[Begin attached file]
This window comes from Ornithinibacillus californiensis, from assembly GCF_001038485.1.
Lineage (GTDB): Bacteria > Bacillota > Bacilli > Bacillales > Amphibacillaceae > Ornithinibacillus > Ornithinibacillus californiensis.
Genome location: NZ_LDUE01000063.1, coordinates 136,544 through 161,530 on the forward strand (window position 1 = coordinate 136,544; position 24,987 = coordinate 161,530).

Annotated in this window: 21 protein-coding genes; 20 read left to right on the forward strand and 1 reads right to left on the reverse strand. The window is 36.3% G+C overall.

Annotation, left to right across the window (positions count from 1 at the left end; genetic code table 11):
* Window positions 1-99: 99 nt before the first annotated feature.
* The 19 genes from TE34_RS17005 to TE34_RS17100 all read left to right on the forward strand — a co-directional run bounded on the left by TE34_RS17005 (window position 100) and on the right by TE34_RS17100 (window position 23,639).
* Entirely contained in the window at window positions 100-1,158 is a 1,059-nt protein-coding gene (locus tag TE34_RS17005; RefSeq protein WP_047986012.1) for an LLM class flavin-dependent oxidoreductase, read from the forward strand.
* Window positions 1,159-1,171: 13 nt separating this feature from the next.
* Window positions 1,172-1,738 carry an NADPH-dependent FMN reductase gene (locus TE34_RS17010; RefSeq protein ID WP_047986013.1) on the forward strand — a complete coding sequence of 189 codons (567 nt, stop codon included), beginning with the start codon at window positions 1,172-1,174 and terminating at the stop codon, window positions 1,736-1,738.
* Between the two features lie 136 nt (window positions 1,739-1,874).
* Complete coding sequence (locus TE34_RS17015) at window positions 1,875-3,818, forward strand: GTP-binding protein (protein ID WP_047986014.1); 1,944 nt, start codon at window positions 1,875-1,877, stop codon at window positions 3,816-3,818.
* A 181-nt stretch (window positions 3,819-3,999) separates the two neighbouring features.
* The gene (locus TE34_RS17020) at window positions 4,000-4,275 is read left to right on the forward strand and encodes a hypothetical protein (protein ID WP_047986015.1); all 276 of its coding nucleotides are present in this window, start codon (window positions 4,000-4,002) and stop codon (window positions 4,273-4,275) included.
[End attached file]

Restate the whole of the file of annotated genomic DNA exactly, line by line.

This window comes from Ornithinibacillus californiensis, from assembly GCF_001038485.1.
Lineage (GTDB): Bacteria > Bacillota > Bacilli > Bacillales > Amphibacillaceae > Ornithinibacillus > Ornithinibacillus californiensis.
Genome location: NZ_LDUE01000063.1, coordinates 136,544 through 161,530 on the forward strand (window position 1 = coordinate 136,544; position 24,987 = coordinate 161,530).

Annotated in this window: 21 protein-coding genes; 20 read left to right on the forward strand and 1 reads right to left on the reverse strand. The window is 36.3% G+C overall.

Annotation, left to right across the window (positions count from 1 at the left end; genetic code table 11):
* Window positions 1-99: 99 nt before the first annotated feature.
* The 19 genes from TE34_RS17005 to TE34_RS17100 all read left to right on the forward strand — a co-directional run bounded on the left by TE34_RS17005 (window position 100) and on the right by TE34_RS17100 (window position 23,639).
* Entirely contained in the window at window positions 100-1,158 is a 1,059-nt protein-coding gene (locus tag TE34_RS17005; RefSeq protein WP_047986012.1) for an LLM class flavin-dependent oxidoreductase, read from the forward strand.
* Window positions 1,159-1,171: 13 nt separating this feature from the next.
* Window positions 1,172-1,738 carry an NADPH-dependent FMN reductase gene (locus TE34_RS17010; RefSeq protein ID WP_047986013.1) on the forward strand — a complete coding sequence of 189 codons (567 nt, stop codon included), beginning with the start codon at window positions 1,172-1,174 and terminating at the stop codon, window positions 1,736-1,738.
* Between the two features lie 136 nt (window positions 1,739-1,874).
* Complete coding sequence (locus TE34_RS17015) at window positions 1,875-3,818, forward strand: GTP-binding protein (protein ID WP_047986014.1); 1,944 nt, start codon at window positions 1,875-1,877, stop codon at window positions 3,816-3,818.
* A 181-nt stretch (window positions 3,819-3,999) separates the two neighbouring features.
* The gene (locus TE34_RS17020) at window positions 4,000-4,275 is read left to right on the forward strand and encodes a hypothetical protein (protein ID WP_047986015.1); all 276 of its coding nucleotides are present in this window, start codon (window positions 4,000-4,002) and stop codon (window positions 4,273-4,275) included.